Chicago - 2:00 PM - 3:00 PM
The Center for Autism and Neurodevelopment of Northwestern University Feinberg School of Medicine welcomes you to attend a lecture featuring:
Akira Sawa, MD, PhD
Director and Sachiko Kuno and Ryuji Ueno Innovation Professor
Johns Hopkins Schizophrenia Center
Johns Hopkins University School of Medicine and Bloomberg School of Public Health
Supported by technological advances and collaborative efforts, psychiatric genetics has provided robust genetic findings in the past decade, particularly through genome-wide association studies (GWASs). However, translating these genetic findings into biological mechanisms and new therapies has been enormously challenging because of the complexity of their interpretation. Furthermore, the heterogeneity among patients with the same diagnosis, such as schizophrenia or major depressive disorder, challenges the biological validity of existing categorical approaches, which is further complicated by the pleiotropic nature of many genetic variants across multiple disorders. Therefore, in the post-GWAS era, the greatest challenge lies in integrating such enriched genetic information with functional dimensions of neurobiological measures and observable behaviors. In this integration, the causal inference from genotypes to phenotypes through intermediate biological processes is of particular importance. This presentation aims to construct an intellectual framework in which we may obtain causal, mechanistic insights into how multifactorial etiologies, in particular many genetic variants, affect downstream biological pathways that lead to dimensions of psychiatric relevance.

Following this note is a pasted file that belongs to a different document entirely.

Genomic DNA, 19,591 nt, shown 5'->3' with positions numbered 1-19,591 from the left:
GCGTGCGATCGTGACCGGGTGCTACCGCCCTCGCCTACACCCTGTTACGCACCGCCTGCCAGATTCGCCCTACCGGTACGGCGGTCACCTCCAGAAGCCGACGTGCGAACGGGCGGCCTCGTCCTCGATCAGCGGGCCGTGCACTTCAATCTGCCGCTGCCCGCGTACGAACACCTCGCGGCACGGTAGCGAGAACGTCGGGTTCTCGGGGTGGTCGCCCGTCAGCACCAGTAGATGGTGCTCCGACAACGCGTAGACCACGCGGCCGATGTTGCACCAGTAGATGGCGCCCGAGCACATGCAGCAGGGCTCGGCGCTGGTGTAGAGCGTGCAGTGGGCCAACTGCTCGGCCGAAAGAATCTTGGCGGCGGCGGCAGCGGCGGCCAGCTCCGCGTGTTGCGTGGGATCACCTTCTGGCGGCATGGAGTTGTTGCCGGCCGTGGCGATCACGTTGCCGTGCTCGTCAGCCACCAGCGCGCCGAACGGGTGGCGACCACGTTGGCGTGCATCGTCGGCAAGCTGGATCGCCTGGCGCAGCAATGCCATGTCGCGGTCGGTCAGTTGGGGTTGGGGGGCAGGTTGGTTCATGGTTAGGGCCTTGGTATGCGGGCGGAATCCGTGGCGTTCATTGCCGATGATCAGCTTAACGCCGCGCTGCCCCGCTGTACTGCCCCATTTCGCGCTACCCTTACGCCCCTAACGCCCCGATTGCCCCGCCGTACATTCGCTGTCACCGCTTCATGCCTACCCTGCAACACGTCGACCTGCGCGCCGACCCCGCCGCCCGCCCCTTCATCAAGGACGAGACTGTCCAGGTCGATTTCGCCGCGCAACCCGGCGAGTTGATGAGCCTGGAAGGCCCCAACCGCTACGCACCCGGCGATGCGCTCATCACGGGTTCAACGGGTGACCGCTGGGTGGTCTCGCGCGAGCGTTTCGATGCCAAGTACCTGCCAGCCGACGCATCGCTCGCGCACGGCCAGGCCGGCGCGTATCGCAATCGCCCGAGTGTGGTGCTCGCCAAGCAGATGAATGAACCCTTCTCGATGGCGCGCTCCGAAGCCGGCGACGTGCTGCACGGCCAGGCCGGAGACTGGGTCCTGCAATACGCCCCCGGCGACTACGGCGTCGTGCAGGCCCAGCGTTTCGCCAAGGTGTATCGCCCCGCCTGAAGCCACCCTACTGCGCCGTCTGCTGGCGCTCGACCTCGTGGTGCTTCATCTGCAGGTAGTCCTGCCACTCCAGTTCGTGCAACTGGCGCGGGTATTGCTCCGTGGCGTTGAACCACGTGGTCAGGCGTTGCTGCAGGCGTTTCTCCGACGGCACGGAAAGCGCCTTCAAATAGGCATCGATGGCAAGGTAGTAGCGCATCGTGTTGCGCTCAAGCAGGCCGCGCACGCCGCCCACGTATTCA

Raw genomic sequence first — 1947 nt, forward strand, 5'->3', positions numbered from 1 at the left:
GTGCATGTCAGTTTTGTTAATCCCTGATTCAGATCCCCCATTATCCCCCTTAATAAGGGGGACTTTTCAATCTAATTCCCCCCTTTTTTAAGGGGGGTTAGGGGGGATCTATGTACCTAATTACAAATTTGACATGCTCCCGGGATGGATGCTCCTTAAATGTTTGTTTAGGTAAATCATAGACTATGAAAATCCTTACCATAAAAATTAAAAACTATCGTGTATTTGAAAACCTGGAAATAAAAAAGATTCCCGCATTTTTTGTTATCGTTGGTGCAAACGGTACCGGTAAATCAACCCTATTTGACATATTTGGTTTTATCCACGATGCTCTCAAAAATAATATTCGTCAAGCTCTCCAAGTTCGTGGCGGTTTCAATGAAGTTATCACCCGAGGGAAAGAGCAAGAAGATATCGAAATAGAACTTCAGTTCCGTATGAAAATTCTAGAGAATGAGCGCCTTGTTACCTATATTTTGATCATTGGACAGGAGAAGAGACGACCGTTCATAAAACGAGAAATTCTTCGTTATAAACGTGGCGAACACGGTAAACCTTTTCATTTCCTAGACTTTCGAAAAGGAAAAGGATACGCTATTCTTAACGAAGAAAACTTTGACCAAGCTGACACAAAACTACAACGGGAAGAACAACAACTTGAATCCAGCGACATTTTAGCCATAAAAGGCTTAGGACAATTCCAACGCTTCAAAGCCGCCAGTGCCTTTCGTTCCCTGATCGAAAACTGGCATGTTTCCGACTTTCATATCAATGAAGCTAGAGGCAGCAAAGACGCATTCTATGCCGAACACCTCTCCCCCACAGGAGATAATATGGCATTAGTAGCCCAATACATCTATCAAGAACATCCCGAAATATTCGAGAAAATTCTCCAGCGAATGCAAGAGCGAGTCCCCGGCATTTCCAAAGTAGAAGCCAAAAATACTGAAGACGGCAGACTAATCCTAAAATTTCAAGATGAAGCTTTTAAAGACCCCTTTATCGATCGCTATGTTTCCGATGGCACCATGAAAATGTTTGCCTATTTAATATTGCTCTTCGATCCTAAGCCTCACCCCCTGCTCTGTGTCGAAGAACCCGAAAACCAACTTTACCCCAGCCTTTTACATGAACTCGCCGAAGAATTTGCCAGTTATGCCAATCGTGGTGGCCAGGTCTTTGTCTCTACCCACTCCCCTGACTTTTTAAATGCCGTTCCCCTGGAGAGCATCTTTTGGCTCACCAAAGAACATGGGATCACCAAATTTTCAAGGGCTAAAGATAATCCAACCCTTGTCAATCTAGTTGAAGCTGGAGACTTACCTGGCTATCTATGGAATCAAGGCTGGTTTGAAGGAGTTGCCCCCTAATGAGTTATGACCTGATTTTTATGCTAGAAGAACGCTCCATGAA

Akira Sawa, MD, PhD, is a physician scientist in psychiatry and neuroscience, who originally received an M.D. from the University of Tokyo, followed by clinical and research training in both Japan and the United States. He is currently the Director and Endowed Chair of the Johns Hopkins Schizophrenia Center in which he leads an academic model that integrates patient care, research, and outreach. His research interest is to elucidate molecular and circuitry mechanisms of frontal lobe-mediated, high-level brain function in conjunction with adolescent brain maturation.